LONDON, ENGLAND — Batteries based on lithium-ion will become the cheapest way to store electricity in the near future, according to a study released Wednesday by the Imperial College London.
The study, conducted by researchers at the college, calculates the cost of different energy storing technologies, including large-scale batteries and pumped-storage hydroelectricity.
They predicted that lithium-ion based batteries are becoming the cheapest way of storing energy for most applications, such as making sure energy grids do not suffer large fluctuations and allowing consumers to manage their bills.
The research model shows that at present, the cheapest energy storage mechanism is pumped-storage hydroelectricity. However, as time progresses, pumped-storage hydroelectricity costs do not decrease, whereas lithium-ion battery costs come down, making them the cheapest options for most applications from 2030.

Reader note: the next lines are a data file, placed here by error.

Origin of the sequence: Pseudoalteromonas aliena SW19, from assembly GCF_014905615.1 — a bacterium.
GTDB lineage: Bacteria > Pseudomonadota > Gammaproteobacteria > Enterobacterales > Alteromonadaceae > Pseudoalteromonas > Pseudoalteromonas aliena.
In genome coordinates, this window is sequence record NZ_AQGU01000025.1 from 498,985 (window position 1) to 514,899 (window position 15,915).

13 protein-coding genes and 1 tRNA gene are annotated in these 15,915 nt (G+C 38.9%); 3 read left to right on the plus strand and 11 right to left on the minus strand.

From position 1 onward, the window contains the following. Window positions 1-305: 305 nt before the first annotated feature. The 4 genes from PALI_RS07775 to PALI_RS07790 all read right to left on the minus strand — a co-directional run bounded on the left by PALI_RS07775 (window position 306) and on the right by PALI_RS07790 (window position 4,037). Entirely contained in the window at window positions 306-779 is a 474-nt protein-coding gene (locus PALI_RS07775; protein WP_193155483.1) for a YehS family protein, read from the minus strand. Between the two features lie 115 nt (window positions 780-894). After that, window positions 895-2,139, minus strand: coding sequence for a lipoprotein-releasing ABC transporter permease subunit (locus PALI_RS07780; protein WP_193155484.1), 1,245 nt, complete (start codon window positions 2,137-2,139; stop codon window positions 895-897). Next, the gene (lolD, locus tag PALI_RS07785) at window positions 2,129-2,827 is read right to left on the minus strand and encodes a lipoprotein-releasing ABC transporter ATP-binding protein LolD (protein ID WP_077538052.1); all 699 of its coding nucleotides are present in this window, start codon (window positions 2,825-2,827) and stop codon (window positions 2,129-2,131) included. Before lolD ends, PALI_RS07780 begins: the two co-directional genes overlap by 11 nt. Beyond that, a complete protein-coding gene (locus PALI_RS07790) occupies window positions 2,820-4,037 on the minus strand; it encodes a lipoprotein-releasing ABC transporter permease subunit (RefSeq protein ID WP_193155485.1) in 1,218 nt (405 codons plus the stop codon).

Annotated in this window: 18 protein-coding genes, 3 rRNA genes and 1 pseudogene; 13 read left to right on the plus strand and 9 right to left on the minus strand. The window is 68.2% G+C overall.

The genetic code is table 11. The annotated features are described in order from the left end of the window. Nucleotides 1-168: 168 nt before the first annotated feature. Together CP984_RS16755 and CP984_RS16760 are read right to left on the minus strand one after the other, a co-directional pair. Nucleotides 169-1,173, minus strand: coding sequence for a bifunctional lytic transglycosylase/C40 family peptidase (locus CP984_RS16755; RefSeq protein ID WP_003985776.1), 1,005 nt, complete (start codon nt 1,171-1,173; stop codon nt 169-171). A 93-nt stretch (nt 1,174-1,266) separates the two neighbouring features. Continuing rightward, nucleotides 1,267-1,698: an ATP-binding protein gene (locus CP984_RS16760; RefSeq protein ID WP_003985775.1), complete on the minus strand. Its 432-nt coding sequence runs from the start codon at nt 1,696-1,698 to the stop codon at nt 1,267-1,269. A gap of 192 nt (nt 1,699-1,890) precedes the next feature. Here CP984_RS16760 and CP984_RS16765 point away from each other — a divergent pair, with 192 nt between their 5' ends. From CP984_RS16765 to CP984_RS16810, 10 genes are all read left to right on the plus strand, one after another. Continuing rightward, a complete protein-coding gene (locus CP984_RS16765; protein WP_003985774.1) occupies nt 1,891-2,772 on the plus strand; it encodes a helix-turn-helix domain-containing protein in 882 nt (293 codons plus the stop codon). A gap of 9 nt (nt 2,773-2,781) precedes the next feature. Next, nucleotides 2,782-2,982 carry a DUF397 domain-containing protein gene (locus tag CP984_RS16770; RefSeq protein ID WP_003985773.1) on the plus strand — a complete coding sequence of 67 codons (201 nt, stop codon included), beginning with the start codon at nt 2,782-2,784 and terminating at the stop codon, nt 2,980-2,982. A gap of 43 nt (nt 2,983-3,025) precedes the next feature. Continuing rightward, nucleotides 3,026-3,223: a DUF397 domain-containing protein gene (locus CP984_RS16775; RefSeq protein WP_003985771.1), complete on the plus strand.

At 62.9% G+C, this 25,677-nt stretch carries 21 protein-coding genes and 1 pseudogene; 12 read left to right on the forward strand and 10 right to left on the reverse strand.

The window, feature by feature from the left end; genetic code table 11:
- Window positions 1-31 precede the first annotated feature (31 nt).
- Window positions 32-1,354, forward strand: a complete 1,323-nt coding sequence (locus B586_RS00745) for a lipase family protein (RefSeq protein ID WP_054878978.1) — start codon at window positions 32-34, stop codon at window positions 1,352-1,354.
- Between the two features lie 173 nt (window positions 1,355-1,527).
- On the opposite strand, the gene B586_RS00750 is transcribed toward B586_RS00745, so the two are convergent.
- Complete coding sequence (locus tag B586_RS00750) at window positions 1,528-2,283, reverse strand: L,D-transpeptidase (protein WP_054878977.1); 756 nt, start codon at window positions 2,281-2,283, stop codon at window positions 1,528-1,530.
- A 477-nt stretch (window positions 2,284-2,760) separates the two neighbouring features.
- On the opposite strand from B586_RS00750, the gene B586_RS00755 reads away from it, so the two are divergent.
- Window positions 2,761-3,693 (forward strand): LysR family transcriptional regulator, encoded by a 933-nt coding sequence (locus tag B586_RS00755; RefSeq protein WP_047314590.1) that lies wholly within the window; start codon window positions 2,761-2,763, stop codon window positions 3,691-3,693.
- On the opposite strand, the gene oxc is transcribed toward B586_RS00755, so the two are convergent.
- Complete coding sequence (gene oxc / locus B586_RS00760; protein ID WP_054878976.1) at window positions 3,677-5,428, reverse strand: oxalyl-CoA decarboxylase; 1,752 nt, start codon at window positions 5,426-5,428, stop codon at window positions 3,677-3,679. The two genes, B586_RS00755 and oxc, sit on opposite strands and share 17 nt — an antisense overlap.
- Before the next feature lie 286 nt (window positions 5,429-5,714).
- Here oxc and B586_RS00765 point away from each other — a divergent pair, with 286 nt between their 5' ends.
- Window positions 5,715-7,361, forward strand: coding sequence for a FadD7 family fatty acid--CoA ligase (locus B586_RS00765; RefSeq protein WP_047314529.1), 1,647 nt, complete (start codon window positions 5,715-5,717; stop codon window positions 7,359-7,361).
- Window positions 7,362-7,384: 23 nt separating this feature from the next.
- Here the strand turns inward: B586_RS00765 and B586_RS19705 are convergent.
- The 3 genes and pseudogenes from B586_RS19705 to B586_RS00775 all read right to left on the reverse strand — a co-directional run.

“Our projections show that lithium-ion technologies will see a rapid decline in costs over the next couple of decades. This is driven mainly by the fact that lithium-ion is manufactured at scale,” said lead researcher Oliver Schmidt, from the Grantham Institute and the Centre for Environmental Policy at Imperial.